Stereo Total, despite the bloops and blips, are most importantly students of classic rock and roll. In addition to the obviously retro energy, they also tip their hands by playing a few revealing covers. My Melody features “Tu Peux Conduire Ma Bagnole, which roughly translates to the familiar “Baby, You Can Drive My Car”. That album also features the aforementioned Serge Gainsbourg covers, “Vilaines Filles, Mauvis Garçons” and, presented as a bonus track, “In / Out”. Discotheque features a raft of covers as well, including a manic, lounge-punk reading of the Stones’ “Mother’s Little Helper” and a cover of “Chelsea Girls” (written by Lou Reed and, appropriately enough, originally performed by Nico), the synthesizer riff of which makes a not-so-subtle reference to Donna Summer’s immortal “I Feel Love”. The combination of Reed’s dispirited storytelling the the ur-disco rhythm makes for quite a bracing dichotomy.
If you need any proof that these guys know their business, I should say that one of their covers even stumped me and required a bit of Googling to figure out. My Melody features a track called “Ringo, I Love You” credited to Anders, Poncia and Spector. This has to be one of the more obscure pieces of rock trivia imaginable: “Ringo, I Love You” was the debut single from a singer named Bonnie Jo Mason, as well as being the first release on the aforementioned Phil Spector’s Annette 1000 label (Annette being the name of Spector’s first wife). Bonnie Jo Mason was the original nom de guerre of a singer named Cherilyn Sarkisian, whom you might know better as, simply, Cher. So, yeah, I guess you could say Stereo Total know their rock ‘n’ roll—they wear their enthusiasm on their sleeve.
They also know their dance music, to judge by the evidence of Discotheque. There are two different versions of the rather self-explanatory “Everybody in the Discotheque (I Hate)”, the best anti-clubbing club song since the Smiths’ “Panic”:
I don’t like pills, /
I don’t like coke, /
I don’t like the pretty folk, /
Can’t stand the DJ, /
Don’t like the records that he plays, no!
The first mix, provided by Motor Mark, is a Miami bass influenced rave-up that sounds like the illicit love child of DJ Assault and Bis. The second mix, courtesy of Echokrank, is even more energetic, replacing Cactus’ angry vocals with a computerized vox that makes the whole thing sound like the product of an angry robot revolution.
The climax of Discotheque comes in the presentation of Do the Bambi’s “Das Erste Mal”. First, Justus Köhncke presents the track as in eight-minute epic of glitchy, melancholy micro-house that seems slightly removed from the majority of Stereo Total’s output. It almost reminds me of Underworld in the way that the repetition of rhythmic motifs and spare melodic lines adds up to something infinitely more affecting and emotional than the sum of its parts would indicate. Even further afield, the album finishes with a four-track suite composed by the Mad Professor that successfully breaks the track’s structure into its composite elements and glues them back together in a lazy, languid fashion. I am of the opinion that there are few tracks which cannot be improved by a dub reggae remix, and the Mad Professor does not give me reason to doubt this theory.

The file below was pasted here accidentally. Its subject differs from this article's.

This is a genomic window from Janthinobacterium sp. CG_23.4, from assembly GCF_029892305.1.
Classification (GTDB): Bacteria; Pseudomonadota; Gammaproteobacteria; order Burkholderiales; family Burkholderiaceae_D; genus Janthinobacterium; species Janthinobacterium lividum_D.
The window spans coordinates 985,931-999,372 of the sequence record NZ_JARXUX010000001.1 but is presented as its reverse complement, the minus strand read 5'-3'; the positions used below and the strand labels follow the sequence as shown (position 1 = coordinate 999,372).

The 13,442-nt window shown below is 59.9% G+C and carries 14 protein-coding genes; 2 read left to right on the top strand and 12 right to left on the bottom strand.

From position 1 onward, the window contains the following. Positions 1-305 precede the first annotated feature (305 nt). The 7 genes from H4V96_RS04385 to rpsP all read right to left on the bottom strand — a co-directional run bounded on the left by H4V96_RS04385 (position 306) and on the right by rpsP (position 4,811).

The one, quintessential album of this deluge of Stereo Total goodness will probably be My Melody. From the very beginning, it is impossible to resist a track like “Beautycase”, even if, as I have said, one has no idea what the German lyrics mean. Cactus sings in such a winningly winsome manner that it is impossible to keep from smiling. I don’t know what “Was kann ich tun, um diesen Augen zu gefallen? / Beautycase, öffne dich” means**, but I’ve had it in my head for a few days. It’s one of those hooks that quite literally stabs your brain with pop goodness until you bleed, and the whole album is laced with that kind of good-natured electricity. Tracks like “Ich Leibe Dich, Alexander” and “Partit Ou Mourir” sound like authentic bits of post-Elvis pop, until you realize that they were recorded and released in 1999, and not 1959. But aside from the synthesizers, it’s hard to tell.
That’s Stereo Total in a nutshell. They create the kind of unaffected, spry and danceable rock ‘n’ roll that is all too rare these days. Somehow, through the prism of their Continental enthusiasm they seem to have conjured a formula for sincere pop that puts to shame any recent attempts by domestic bands to hearken back to the wholly genuine days of early rock ‘n’ roll. Despite the electronic trappings, they’ve recaptured an energy indigenous to the first decade of rock that seemed to have faded with the onset the British Invasion, and this energy somehow manages to survive intact even when they step into the more modern confines of the dance floor. All in all, it’s an enormous treat for the conscientious music lover, a rare example of explicitly retro pop that manages to achieve a timeless effect.
*Note: The Beatles never actually recorded an album called Straight Outta Hamburg. But I posit that the world would be a slightly better place if they had.
**Note: According to a translation note on their site, it actually means: “What can I do to please these eyes? Beautycase, open yourself!”
Juke Box Alarm